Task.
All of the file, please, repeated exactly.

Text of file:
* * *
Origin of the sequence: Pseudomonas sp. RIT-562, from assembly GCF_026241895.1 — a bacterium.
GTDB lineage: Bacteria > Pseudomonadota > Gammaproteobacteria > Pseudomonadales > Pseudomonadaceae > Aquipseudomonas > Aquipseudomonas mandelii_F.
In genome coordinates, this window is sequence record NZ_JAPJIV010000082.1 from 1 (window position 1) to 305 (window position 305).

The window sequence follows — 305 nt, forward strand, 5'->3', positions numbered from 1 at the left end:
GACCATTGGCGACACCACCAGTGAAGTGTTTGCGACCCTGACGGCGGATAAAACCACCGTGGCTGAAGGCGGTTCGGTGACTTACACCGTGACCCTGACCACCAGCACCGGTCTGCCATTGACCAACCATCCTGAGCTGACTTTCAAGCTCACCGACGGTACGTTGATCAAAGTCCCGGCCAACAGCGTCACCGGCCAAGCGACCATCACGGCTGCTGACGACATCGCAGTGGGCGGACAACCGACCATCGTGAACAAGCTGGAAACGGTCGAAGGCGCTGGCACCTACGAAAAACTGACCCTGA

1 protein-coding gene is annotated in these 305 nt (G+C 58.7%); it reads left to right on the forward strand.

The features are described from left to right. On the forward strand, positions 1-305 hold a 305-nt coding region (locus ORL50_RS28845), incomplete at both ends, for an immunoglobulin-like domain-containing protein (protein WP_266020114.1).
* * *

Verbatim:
Origin of the sequence: Pseudomonas sp. RIT-562, from assembly GCF_026241895.1 — a bacterium.
GTDB lineage: Bacteria > Pseudomonadota > Gammaproteobacteria > Pseudomonadales > Pseudomonadaceae > Aquipseudomonas > Aquipseudomonas mandelii_F.
In genome coordinates, this window is sequence record NZ_JAPJIV010000082.1 from 1 (window position 1) to 305 (window position 305).

The window sequence follows — 305 nt, forward strand, 5'->3', positions numbered from 1 at the left end:
GACCATTGGCGACACCACCAGTGAAGTGTTTGCGACCCTGACGGCGGATAAAACCACCGTGGCTGAAGGCGGTTCGGTGACTTACACCGTGACCCTGACCACCAGCACCGGTCTGCCATTGACCAACCATCCTGAGCTGACTTTCAAGCTCACCGACGGTACGTTGATCAAAGTCCCGGCCAACAGCGTCACCGGCCAAGCGACCATCACGGCTGCTGACGACATCGCAGTGGGCGGACAACCGACCATCGTGAACAAGCTGGAAACGGTCGAAGGCGCTGGCACCTACGAAAAACTGACCCTGA

1 protein-coding gene is annotated in these 305 nt (G+C 58.7%); it reads left to right on the forward strand.

The features are described from left to right. On the forward strand, positions 1-305 hold a 305-nt coding region (locus ORL50_RS28845), incomplete at both ends, for an immunoglobulin-like domain-containing protein (protein WP_266020114.1).